The American economy is intractably stuck. No one is creating jobs.
Not corporations, even though they're earning record profits and are sitting on nearly $2 trillion in cash. Their profit surge, however, comes from renewed sales abroad and relies on increased productivity, reduced wages and a diminished labor force at home. Not small businesses, which still cannot obtain credit from the banks nor resume hiring until U.S. consumers resume consuming. And most assuredly not the federal government, whose stimulus package saved millions of jobs, but not enough to convince the public to support the second stimulus the economy now desperately needs.
Nobody's hiring — except, just possibly, the voters of Los Angeles County.
When L.A. County voters ratified Measure R in the 2008 election, few envisioned that they'd be setting up what might become the only major jobs program in the country two years hence. In supporting Measure R, Angelenos voted to levy a half-cent-on-the-dollar sales tax on themselves for the next 30 years, generating roughly $40 billion that would go to the construction of designated rail lines and road improvements in all parts of the county. With backing from business, labor and environmentalists, and funding raised by Mayor Antonio Villaraigosa, the measure cleared the two-thirds voter approval threshold even though the economy was cascading downward.
What hardly anyone realized in late 2008 was just how devastating and enduring the downturn would be, particularly in California. Ten of the nation's 12 metropolitan areas in which unemployment is at least 15% are in California, the Labor Department reported last week. The primary culprit is the collapse of construction. Since June 2006, the state has lost a mind-boggling 43% of its construction jobs — a little more than 400,000 overall. Though some other states are seeing a small uptick in construction, California clearly is not, with unemployment in the sector continuing to rise.
With the economy in tatters, some of Measure R's sponsors, Villaraigosa in particular, concluded that accelerating the massive public works projects that the measure funds provided a way — in all likelihood, the only way — to get Southern California's economy moving again. Problem was, the $40 billion in tax revenue would be collected — and the projects it funded would be built — over a 30-year period. If the county transportation agencies could sell bonds to fund the construction of those projects in just 10 years (the bonds to be repaid over three decades by the $40 billion in sales taxes), then all of Measure R's promises — for a network of rails, for cleaner skies, for more jobs — could be redeemed more quickly.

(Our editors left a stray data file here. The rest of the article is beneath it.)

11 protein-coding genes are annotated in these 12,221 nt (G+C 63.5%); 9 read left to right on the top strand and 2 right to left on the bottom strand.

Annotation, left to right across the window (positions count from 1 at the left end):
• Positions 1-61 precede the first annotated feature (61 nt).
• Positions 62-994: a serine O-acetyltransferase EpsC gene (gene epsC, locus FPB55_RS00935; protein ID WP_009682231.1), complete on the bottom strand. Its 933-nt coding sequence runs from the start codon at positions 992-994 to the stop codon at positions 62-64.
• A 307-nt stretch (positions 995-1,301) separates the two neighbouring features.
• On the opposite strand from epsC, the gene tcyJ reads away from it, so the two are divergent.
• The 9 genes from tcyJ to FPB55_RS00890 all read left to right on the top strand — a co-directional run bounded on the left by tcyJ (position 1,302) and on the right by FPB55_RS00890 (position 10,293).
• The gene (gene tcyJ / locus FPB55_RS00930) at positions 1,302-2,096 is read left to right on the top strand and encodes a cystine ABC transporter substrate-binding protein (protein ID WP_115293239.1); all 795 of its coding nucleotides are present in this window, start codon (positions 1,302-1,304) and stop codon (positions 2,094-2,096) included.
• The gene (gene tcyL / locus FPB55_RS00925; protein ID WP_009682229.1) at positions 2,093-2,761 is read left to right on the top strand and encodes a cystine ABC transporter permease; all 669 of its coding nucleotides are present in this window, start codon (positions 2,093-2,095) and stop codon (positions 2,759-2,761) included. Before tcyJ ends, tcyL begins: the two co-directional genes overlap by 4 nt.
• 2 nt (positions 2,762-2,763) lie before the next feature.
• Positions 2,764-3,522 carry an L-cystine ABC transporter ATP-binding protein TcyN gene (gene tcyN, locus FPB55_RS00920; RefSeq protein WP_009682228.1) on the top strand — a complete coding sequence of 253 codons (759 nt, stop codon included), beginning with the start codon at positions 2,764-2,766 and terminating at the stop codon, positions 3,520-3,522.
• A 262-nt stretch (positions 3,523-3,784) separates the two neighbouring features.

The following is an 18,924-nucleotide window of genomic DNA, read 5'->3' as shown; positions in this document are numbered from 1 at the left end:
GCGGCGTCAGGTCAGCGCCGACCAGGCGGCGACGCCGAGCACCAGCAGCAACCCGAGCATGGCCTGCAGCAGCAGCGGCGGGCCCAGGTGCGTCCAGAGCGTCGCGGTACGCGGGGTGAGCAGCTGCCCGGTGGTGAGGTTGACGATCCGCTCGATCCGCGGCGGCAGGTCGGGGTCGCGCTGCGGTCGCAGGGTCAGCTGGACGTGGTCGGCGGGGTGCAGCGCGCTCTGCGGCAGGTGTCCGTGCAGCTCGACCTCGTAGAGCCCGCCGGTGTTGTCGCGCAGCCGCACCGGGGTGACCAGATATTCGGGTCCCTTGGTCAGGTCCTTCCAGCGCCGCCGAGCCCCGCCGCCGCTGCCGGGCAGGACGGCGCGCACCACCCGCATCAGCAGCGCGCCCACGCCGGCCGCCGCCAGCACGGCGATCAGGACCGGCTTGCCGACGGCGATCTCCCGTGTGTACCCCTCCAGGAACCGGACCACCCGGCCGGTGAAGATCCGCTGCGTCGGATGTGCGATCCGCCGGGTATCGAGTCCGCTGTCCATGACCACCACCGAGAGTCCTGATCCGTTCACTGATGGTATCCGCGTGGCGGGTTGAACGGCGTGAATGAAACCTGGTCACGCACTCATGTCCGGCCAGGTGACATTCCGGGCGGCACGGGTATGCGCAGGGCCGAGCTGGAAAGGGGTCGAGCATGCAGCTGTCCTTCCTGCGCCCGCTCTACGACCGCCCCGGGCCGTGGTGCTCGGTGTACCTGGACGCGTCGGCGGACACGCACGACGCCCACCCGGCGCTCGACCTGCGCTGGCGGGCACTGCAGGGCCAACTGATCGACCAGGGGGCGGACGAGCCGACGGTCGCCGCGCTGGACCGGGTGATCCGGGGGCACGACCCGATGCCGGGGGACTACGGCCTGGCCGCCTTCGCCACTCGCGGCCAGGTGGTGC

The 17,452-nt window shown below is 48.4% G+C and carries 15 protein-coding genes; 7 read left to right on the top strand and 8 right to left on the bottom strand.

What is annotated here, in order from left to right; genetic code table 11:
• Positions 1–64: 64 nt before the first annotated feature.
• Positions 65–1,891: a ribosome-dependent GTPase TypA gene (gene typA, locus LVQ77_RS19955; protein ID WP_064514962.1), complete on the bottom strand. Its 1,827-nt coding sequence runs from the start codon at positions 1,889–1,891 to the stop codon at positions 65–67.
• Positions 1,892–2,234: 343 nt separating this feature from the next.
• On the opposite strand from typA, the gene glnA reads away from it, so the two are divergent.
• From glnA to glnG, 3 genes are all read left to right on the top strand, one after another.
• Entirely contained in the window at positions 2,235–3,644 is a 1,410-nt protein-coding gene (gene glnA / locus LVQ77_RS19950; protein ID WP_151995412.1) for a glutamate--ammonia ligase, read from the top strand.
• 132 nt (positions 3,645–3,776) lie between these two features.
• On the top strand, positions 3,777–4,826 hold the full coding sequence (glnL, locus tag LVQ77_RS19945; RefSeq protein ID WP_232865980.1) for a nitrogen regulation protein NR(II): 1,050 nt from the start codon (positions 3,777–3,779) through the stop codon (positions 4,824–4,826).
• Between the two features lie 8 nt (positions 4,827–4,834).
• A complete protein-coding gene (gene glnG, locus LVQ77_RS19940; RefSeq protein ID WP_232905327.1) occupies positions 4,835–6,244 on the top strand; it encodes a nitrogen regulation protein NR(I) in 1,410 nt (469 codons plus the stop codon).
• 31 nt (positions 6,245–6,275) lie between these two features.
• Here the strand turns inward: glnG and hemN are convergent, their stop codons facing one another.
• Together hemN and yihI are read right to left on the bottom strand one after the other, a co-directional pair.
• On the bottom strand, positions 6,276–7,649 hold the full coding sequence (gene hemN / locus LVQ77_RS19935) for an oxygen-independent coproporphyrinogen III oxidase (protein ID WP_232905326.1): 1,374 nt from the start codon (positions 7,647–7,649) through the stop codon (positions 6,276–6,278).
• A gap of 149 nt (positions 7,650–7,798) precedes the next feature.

And more cheaply. Building the rail lines and improving the roads over 30 years, says Denny Zane, the executive director of Move L.A., the group coordinating support for the program, would cost an estimated $18.7 billion, but building them in the next 10 years — eliminating the 20 subsequent years of rising costs — would cost just $14 billion.
It would also create jobs here and now. The Los Angeles County Economic Development Corp. puts that number at 165,000, but, says Zane, estimates on transportation construction from the Brookings Institution suggest that number may be far higher.
The problem is how the county can avoid paying interest on the bonds it sells. For that, Los Angeles has turned to the federal government, not for an appropriation, but for loans to be repaid by the sales tax. But Washington is not in the business of awarding loans, even when they're secured by dedicated revenue streams. The mayor has been lobbying assiduously for the loans, and for Congress to change some laws enabling those loans. He's been joined by just about the broadest political coalition L.A. has ever seen — including unions, environmental organizations and business groups, like the Chamber of Commerce and the Valley Industry & Commerce Assn. Even Ken Orski, a writer on transportation issues who is frequently published by the libertarian Reason Foundation, told a National Journal symposium that the 30/10 project, as it is now called, was locally controlled, fully funded — all good things even on the libertarian right — and could be "the harbinger of a major revolution" in financing transportation infrastructure.
Coalitions this broad occasionally are assembled, but it usually takes something like a war with the Nazis to put them together. It's a testament to how many of L.A.'s needs the 30/10 project meets that so many disparate groups and individuals support it. At a time when federal investment in the nation's future is blocked by deficit demagogy, the feds should at least help localities that have committed their own funds to building for tomorrow, and to doing something that nobody else is doing: creating jobs.
Harold Meyerson is editor at large of the American Prospect and a columnist for the Washington Post. He is doing a six-week guest columnist stint on our Op-Ed page on Tuesdays.